I kind of just wanted to just go with something a little bit off the wall and it was cool man and it worked. And I’m sure Penny would be proud if he heard it, he’ll probably hear it pretty soon and give us a call and tell us thanks or something, man. I’m sure he’ll appreciate the new breath of life we gave him.

Listen to ‘Penny Hardaway’

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What would you each say is your favorite track on the album?
Mikey: ‘Penny Hardaway’ is definitely one of mine. The intro [in] ‘Rush Hour Traffic,’ that’s another one of my favorites too.

Chuck: That ['Rush Hour Traffic'] and ‘GMC’ [are] probably my favorite because it’s the longest rap I wrote and probably more true a testament to how I grew up. A lot of people are going to pick it apart because I rap how I rap. Some kids get it, but for the people that don’t, a lot of people like, “I don’t get what you saying here.” But if you listen, I just talk about growing up listening to all the rap I’ve ever listened to … To probably one of the hardest beats I’ve made since… It’s harder than everything on ‘The Bake Sale.’ That was like one of the first songs I made for this new album.

Listen to ‘GMC’

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What would you like your next single to be?
Mikey: Probably the ‘Summer Jam.’ I would just go ahead and keep it rolling with the nice weather beach themes. Keep the beach themes going.

Chuck: Yeah, ‘Summer Jam’ and then the ‘Penny Hardaway’ track.

Mikey: That would be a hard one too.

Chuck: We could put them all out. I mean, honestly, I hope [the record] changes the main frame of things where you feel like you can only put out one song. Play what the f— you want. Just play it. If you got a radio station and you like that song, you isn’t gonna hurt my feelings by playing [just] one of the songs of our album. I don’t got no song that I hate on this record. I love them all. They’re all my brain children.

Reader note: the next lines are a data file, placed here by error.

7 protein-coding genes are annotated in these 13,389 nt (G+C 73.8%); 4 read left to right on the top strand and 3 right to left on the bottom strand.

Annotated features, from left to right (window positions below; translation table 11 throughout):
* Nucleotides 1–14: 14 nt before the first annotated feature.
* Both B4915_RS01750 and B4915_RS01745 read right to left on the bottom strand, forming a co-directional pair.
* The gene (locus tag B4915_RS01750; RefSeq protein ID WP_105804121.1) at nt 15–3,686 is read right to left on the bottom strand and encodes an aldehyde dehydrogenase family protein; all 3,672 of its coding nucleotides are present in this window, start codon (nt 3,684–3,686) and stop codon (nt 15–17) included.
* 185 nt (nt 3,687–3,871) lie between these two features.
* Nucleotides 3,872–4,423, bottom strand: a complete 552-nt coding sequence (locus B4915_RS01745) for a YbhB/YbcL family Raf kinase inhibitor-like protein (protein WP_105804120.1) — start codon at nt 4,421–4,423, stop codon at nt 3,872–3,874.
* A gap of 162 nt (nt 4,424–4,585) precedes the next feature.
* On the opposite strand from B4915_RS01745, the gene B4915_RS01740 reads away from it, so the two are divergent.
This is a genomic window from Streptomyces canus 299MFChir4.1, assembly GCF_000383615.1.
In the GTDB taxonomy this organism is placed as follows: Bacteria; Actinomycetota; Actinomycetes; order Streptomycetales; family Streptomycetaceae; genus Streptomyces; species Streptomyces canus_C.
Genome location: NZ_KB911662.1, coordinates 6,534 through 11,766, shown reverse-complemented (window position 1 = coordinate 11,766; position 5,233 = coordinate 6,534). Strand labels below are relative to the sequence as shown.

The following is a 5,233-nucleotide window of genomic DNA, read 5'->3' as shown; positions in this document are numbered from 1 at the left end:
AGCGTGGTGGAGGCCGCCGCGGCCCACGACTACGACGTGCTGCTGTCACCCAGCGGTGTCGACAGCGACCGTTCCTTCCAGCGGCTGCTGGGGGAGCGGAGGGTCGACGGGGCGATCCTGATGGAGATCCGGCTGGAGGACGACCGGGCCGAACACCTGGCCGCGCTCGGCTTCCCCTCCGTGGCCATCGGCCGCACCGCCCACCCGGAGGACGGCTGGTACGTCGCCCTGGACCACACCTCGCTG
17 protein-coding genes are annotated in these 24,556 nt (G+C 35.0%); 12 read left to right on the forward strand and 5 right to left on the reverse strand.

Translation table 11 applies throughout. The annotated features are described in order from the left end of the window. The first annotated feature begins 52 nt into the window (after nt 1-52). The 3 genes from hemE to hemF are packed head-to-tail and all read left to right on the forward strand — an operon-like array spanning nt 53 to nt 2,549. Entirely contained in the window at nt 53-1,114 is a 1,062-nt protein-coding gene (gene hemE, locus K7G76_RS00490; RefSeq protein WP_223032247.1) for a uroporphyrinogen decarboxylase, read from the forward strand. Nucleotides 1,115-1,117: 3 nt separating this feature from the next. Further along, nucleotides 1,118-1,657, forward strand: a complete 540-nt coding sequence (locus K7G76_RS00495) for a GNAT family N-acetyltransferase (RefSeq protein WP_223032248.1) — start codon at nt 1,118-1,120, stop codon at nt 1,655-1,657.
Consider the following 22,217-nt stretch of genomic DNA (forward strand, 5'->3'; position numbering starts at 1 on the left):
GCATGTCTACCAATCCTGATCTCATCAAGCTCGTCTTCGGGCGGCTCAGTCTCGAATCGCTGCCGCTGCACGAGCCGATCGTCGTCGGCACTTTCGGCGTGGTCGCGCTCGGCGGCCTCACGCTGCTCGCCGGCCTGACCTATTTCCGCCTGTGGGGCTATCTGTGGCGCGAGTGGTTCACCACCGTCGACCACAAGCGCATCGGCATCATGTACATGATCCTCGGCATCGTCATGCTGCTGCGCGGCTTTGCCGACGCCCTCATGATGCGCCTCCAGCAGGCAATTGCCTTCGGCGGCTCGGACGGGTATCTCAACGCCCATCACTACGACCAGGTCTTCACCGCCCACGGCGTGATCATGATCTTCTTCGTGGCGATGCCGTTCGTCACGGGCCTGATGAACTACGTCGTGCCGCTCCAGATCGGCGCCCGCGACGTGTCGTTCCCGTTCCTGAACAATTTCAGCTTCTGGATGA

We wanted to establish our place. I want my spot too. And this was it. I don’t care where my spot is but when you look at the book of people who changed s— or did s— different — that was monumental for taking something that wasn’t completely in their hand and just throwing that s— to the ground. That’s what we did with this record … I’ve listened to this s— for two years and it’s still not old to me and I hate pretty much everything I do after two weeks.

We listened to it pretty much all of July 4th weekend and it was perfect. It just fit.
Mikey: We made it for those weekends right there.

Chuck: We pretty much got until October to crack it out. And then the thing about is that it sounds summery in the summer, and in the winter time it still fits. There’s not too much I can say because I don’t even get it yet. I don’t even get it. Like honestly, I think me and him are in the Twilight Zone.

Mikey: I don’t know what’s about to happen, I don’t know how this is going to be like.

Chuck: This road hasn’t been chartered yet — no one’s put out a full record with a company that hasn’t done this before and we are kind of like all in a car with a road map, like, “I ain’t been here, but f— it. Let’s go.” And I actually dig that feeling, I can’t lie to you. I don’t really like knowing everything. Especially [with a] career like this; if we knew exactly what was gonna happen, then what’s the fun? If I know I’m gonna come out and I’m gonna get this cover, and I’m gonna get this press, and I’m going to be on this TV show, and I’m gonna sell this amount of records, then what the f— is the point? Like we could end up selling a million records or we could sell 5,000 records. I don’t know. And that s— is crazy to me because I have no clue.

You kind of just got to leave it to the powers that be, that’s actually what my whole thing is now.

Watch the Cool Kids in the Studio With Pharrell